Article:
Intermarriage After Thirty Years

jewish-christian-intermarriageFirstly, I must tell you how impressed I was by your honesty and sensitivity – especially, by what you wrote at the end about not wanting to convert just for him.

Here are my thoughts on the matter.

First of all, even though it is most gracious of you to agree to raise his children as Jews, there really wouldn’t be any point in it, for the children of a non-Jewish mother, (as wonderful as you may be) are not Jewish, even if the father is Jewish. This is the law of Judaism as has been handed down to us generation to generation for thousands of years.

So there is really only one of two choices.

A sincere conversion on your part, or breaking up as difficult as that may be.

From the “Ask the Rabbi” series
“Intermarriage Correspondence from a Non-Jew”

If you’ve been reading my blog for more than a day or two, you know that I often quote from Jewish religious or philosophical sources (and often from to create a foundation from which I then “dovetail” and expand upon to make some sort of daily commentary. As an intermarried Christian (my wife is Jewish), I have an attraction to Jewish thought and perspective as they apply (surprisingly enough) to my faith.

But that doesn’t mean Judaism and I don’t butt heads more than once in a while. The Rabbi’s suggestion to the (formerly) Catholic young woman about possibly marrying her Jewish boyfriend is just one of those “head butting” occasions.

But it’s a difficult discussion. I know the dangers intermarriage and assimilation pose to Jewish continuation and particularly on the children produced in such a marriage. The journey my own children have had to negotiate has not been an easy one and although they all self-identify as Jews (and are Jews according to halachah because their mother is Jewish), they are barely, if at all, observant of the mitzvot. I can’t say that my own home is observant either, through I’d like to support and encourage my spouse to live a more traditionally religious Jewish life. I can’t though, because she is “in charge” of her Jewishness, I’m not.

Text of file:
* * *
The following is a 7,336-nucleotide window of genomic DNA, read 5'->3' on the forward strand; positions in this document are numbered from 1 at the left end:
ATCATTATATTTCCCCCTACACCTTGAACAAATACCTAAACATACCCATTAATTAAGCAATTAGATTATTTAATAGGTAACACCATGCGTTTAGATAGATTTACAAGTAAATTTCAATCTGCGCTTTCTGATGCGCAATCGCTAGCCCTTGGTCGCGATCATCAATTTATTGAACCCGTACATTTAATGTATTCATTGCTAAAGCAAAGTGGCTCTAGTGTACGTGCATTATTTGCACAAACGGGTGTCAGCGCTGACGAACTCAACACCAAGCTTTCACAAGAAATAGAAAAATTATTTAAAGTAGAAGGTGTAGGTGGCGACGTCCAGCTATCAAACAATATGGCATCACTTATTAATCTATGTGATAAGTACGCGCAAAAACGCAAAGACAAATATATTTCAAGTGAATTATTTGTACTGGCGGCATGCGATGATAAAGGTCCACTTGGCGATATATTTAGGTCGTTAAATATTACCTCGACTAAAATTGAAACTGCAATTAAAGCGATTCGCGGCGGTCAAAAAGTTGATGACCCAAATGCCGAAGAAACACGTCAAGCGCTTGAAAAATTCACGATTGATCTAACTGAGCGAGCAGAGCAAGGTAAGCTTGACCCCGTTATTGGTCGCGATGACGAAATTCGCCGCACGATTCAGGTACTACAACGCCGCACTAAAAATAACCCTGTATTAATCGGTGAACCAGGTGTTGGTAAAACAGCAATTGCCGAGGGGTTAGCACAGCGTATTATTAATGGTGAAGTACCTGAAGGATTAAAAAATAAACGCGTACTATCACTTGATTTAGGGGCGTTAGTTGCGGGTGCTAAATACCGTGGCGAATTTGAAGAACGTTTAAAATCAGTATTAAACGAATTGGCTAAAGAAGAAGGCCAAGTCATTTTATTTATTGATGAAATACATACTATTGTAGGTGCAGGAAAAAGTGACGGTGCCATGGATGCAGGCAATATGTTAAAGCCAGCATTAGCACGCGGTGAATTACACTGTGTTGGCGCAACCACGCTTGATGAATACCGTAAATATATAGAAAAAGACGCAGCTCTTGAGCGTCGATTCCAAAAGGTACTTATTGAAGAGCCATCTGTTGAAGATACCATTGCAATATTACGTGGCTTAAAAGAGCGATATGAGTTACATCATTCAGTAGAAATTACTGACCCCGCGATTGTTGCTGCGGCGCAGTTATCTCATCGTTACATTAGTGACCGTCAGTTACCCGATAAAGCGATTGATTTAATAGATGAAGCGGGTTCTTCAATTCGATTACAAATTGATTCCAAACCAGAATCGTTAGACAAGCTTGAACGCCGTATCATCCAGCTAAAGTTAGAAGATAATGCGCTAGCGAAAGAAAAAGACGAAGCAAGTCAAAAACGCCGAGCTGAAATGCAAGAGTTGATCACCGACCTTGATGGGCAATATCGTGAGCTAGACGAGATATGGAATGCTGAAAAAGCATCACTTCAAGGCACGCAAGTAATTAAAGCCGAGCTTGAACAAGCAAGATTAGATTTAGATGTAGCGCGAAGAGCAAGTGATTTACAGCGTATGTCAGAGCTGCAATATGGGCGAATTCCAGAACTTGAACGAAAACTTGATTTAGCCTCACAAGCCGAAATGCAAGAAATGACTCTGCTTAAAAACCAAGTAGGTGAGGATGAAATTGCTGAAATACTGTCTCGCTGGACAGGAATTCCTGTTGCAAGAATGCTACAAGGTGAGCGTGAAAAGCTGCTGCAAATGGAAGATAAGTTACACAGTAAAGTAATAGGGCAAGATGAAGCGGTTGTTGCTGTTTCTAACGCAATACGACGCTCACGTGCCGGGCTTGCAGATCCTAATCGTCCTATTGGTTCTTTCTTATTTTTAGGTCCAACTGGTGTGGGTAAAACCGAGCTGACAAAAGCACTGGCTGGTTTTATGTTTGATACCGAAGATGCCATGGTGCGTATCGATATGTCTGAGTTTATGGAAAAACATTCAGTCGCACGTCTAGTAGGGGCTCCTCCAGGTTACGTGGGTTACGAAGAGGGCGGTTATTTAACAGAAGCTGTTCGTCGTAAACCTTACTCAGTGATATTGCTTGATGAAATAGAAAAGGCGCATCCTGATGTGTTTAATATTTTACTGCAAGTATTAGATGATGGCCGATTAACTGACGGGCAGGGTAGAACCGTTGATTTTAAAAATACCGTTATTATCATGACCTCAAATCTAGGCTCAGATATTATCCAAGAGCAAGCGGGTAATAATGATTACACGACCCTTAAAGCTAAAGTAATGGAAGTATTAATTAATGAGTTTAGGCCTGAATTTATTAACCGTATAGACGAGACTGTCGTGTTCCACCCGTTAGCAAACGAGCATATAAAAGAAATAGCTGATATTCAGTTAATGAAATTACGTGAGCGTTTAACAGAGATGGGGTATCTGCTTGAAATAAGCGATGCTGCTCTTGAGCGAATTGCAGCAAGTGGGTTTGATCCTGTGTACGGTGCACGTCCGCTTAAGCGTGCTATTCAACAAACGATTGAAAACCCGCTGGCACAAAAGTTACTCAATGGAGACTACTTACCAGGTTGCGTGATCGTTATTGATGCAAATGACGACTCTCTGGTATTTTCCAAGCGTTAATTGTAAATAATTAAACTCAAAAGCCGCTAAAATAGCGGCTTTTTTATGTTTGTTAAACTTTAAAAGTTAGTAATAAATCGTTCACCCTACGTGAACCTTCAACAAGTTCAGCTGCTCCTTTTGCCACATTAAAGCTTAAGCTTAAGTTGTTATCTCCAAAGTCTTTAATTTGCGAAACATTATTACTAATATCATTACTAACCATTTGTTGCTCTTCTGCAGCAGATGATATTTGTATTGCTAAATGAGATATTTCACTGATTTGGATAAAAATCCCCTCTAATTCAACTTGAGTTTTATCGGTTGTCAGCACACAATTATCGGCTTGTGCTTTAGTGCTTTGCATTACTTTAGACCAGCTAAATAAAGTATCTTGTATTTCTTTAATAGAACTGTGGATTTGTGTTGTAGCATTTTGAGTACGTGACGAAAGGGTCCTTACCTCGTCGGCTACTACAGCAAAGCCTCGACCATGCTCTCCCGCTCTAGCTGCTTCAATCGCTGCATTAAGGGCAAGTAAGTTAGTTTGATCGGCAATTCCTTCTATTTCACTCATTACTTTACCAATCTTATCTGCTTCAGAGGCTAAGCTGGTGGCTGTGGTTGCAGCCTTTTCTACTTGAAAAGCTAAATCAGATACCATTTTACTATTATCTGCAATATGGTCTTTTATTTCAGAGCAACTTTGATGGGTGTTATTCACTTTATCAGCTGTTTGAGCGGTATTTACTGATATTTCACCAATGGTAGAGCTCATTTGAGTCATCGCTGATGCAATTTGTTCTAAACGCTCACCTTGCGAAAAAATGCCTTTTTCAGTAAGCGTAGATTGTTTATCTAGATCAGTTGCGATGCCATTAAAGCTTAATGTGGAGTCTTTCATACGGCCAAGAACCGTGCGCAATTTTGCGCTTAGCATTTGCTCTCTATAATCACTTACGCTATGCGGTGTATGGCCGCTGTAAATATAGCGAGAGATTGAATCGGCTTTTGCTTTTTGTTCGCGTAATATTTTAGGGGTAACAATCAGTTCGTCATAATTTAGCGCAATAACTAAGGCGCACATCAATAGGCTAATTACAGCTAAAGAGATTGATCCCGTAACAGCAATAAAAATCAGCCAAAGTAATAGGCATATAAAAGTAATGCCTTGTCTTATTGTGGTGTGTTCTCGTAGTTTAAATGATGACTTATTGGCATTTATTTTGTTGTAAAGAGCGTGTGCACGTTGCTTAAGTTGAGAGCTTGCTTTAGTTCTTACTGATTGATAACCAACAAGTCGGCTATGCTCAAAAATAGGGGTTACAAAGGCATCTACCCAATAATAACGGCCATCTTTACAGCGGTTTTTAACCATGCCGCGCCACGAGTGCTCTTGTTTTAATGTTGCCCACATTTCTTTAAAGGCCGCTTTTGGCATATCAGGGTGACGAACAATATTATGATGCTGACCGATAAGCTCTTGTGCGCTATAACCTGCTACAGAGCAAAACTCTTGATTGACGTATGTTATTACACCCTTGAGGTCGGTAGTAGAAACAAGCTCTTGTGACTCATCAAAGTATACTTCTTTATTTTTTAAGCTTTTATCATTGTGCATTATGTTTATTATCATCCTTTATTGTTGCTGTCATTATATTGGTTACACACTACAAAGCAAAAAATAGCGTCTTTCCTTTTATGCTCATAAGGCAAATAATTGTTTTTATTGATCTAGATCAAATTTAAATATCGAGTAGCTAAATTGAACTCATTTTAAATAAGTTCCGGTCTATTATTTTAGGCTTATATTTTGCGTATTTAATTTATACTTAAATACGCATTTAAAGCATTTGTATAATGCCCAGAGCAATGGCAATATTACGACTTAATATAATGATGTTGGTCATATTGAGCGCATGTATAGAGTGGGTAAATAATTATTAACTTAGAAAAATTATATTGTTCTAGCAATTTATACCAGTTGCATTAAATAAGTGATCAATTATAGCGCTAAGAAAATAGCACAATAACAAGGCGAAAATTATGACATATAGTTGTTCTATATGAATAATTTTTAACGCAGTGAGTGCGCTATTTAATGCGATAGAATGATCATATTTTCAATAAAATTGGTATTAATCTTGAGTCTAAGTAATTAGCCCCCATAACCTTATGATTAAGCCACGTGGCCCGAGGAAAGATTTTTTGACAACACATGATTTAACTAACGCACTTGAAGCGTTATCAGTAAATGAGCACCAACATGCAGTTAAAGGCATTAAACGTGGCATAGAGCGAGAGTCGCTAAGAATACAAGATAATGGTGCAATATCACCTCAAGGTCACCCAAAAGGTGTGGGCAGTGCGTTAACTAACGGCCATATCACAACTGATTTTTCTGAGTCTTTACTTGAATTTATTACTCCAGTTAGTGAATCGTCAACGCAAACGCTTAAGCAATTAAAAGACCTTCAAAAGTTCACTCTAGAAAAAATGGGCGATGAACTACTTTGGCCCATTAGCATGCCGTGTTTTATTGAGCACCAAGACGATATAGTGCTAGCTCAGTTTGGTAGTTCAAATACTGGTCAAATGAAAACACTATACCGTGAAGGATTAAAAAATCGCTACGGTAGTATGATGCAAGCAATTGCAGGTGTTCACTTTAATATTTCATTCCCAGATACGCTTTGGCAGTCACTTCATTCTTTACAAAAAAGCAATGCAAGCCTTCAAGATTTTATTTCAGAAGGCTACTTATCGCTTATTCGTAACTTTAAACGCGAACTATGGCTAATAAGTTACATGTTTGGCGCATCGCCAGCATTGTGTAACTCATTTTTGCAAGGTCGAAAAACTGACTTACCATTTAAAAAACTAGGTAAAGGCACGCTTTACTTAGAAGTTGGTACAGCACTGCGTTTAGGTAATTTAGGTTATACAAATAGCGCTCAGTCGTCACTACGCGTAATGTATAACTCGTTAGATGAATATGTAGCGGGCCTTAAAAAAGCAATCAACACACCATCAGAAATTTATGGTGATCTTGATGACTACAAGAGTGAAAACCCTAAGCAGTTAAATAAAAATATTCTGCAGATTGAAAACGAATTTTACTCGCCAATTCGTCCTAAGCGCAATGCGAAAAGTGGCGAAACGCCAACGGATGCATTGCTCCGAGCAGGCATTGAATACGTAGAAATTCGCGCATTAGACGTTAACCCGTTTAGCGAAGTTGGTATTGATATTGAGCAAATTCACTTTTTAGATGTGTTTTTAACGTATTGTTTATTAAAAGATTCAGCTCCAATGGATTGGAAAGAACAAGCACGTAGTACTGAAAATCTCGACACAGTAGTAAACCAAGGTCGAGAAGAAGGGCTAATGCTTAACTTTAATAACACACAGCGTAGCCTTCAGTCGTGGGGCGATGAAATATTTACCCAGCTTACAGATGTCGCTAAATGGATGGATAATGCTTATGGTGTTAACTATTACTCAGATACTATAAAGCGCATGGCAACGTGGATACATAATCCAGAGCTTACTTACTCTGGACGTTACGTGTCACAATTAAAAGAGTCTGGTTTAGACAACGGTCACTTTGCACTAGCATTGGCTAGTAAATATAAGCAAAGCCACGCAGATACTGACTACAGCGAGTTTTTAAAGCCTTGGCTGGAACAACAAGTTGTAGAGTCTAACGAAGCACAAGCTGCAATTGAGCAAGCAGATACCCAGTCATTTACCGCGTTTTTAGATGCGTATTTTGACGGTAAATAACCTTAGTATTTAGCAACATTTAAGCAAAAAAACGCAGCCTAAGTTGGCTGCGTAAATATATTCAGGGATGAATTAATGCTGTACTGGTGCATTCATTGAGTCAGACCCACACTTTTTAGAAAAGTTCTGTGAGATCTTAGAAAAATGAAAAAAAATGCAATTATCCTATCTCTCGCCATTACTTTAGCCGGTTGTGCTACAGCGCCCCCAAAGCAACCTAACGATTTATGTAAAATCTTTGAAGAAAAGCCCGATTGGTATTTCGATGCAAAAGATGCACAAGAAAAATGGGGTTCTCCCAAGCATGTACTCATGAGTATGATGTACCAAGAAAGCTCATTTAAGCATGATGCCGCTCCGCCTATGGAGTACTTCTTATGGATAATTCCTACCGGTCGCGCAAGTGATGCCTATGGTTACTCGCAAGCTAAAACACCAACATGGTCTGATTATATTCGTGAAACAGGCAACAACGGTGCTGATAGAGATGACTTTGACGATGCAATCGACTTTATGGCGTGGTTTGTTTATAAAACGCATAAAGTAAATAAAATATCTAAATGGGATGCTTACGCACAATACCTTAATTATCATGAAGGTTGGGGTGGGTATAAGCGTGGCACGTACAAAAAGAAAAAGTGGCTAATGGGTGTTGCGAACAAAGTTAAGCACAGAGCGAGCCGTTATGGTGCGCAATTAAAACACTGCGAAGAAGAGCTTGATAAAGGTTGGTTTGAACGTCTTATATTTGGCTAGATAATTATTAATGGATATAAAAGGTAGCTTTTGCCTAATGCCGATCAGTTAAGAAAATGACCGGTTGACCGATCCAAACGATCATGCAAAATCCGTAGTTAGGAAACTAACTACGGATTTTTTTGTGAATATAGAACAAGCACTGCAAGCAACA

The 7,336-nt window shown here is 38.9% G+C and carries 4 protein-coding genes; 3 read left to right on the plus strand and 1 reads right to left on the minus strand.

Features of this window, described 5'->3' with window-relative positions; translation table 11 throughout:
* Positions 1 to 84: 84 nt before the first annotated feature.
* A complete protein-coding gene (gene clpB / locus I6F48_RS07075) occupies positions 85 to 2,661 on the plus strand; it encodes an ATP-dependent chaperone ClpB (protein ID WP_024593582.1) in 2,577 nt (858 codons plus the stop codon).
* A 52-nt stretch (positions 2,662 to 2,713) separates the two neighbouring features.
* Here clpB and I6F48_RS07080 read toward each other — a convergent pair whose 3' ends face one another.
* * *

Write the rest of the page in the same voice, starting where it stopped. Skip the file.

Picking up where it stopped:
But when I read the “Ask the Rabbi’s” comment regarding the setting aside of a relationship between a Jewish and non-Jewish couple, I began to see red. My wife and I have been married for over thirty years and I have no intention of disrupting our relationship for the sake of a string of advice, even though it is dedicated to Jewish survival.

Hillel the Sage was able to remain patient even when someone purposely tried to provoke him. He felt no irritation whatsoever about any matter. There was no arousal of anger at all. This is what it means to be completely free from anger.

The level of Hillel is the level we should each strive for as regards to not getting angry. Of course it is not easy. But the first step is to increase your motivation and be totally resolved to conquer anger. Then feel joy with every drop of improvement!

-Rabbi Zelig Pliskin
“Daily Lift #755: Being Free From Anger”

It can be tough enough being intermarried and interfaith without reminders of what could have gone better and how many Jews are less than thrilled about our union. It’s not particularly apparent that we’re intermarried when we’re in public together, but I sometimes get the same feelings that an interracial couple might get when they receive stares from people who disapprove of “mixing the races” (and yes, it still happens). While I understand the perspectives of the Rabbis and realize the pitfalls of intermarriage, this is still my family and she is still my wife and all this is personal, not just some theoretical or theological puzzle to solve.